What Lies Ahead: Forecasting the CRE Finance Market in 2024 – By John Darrow
As we prepare to close the books on another year and get ready to ring in 2024, l will be making time to relax and reflect on the year that was. From my perspective, I know this year was a little shorter than usual in the victory column and more generous with its share of challenges than normal, but not all success is measured in terms of dollars in the bank. Besides, the most successful are equally as good at monetizing their intel and time. With that in mind, I have put together some intel I have gathered and things I am watching for in 2024:
It would be hard to write this article and not at least mention interest rates. Most people reading this article know what happened this year with rates, so I will not go into much detail summarizing. Still, I will mention that the market has started pricing in better than a 50% chance of rate cuts as soon as March of 2024—much sooner than the Fed seems to think. I firmly believe, “Be careful what you wish for.” Question: what bad thing would need to happen for the FED, which just raised rates at the fastest clip in history, to turn around and start cutting this quickly? I subscribe to the belief that the stock market drives the economy in this modern financial age, not the other way around, and to that point, the stock market, on average, doesn’t bottom until almost a year after the FED starts cutting rates. That means the S&P 500 has over 1000 points of downside potential in store (going back to the October 2022 lows). Try raising money with that playing out in the background.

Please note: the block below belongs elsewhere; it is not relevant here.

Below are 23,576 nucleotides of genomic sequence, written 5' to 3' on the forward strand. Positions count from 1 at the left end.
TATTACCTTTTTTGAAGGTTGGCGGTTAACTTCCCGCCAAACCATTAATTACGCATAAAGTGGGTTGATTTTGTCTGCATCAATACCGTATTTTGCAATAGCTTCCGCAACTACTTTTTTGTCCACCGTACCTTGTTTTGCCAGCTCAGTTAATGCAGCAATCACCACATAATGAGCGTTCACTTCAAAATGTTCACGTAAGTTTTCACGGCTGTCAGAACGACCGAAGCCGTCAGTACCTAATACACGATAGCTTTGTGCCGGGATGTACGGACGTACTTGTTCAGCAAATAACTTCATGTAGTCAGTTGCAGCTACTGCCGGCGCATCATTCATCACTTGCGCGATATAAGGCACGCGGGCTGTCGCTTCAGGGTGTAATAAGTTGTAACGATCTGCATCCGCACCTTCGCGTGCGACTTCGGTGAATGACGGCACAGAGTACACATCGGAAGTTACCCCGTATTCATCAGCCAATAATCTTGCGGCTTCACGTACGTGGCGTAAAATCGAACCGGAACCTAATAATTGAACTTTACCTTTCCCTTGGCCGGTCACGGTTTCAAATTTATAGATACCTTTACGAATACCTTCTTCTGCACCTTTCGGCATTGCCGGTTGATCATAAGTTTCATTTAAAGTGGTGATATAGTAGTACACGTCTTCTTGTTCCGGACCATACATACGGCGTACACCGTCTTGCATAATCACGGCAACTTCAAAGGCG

Fragmented Multifamily Market
This is where most of the eyeballs will be in 2024, and for good reason. 2023 saw some of the hottest markets for multifamily start to cool off – Phoenix, Vegas, Texas, Carolinas, Georgia, and Florida, namely – and I believe we will see much more of that in 2024. I spoke with one client this week based in Texas who had to lower rents by $200/unit in Houston on a very well-located infill class B property. He said it just had to be done, and it worked to fill the property up. Are you wondering which lenders or investors are running models right now where rents are being lowered? I spoke with another senior executive in Dallas who manages over 30,000 units across Class A and B properties. When I pressed him on expenses going down next year, he said, “The only thing going down next year is rent.”
On the other hand, I received an investor letter on a class C deal being marketed for sale in a strong neighborhood of Dallas, and the sponsor said 60 parties requested information on the deal, and they received 9 LOIs. Offers were all in a tight range of 7.5% cap rate on a true T3. All but two units are classic, with occupancy at roughly 98%. In my book, this is the definition of value-add, and they likely could have traded on a 5 cap with a bridge loan 18 months ago. There are two takeaways from this example; the first is whether you like it or not, that is the definition of making a market, and the value of the property is a 7.5% cap rate today. Two, when this investor hits the bid and takes the offer at a 7.5% cap rate, every other property in the neighborhood will now have a yardstick to be measured against, regardless of what they think their property should appraise at. Values on both sales and refinances will be reset next year.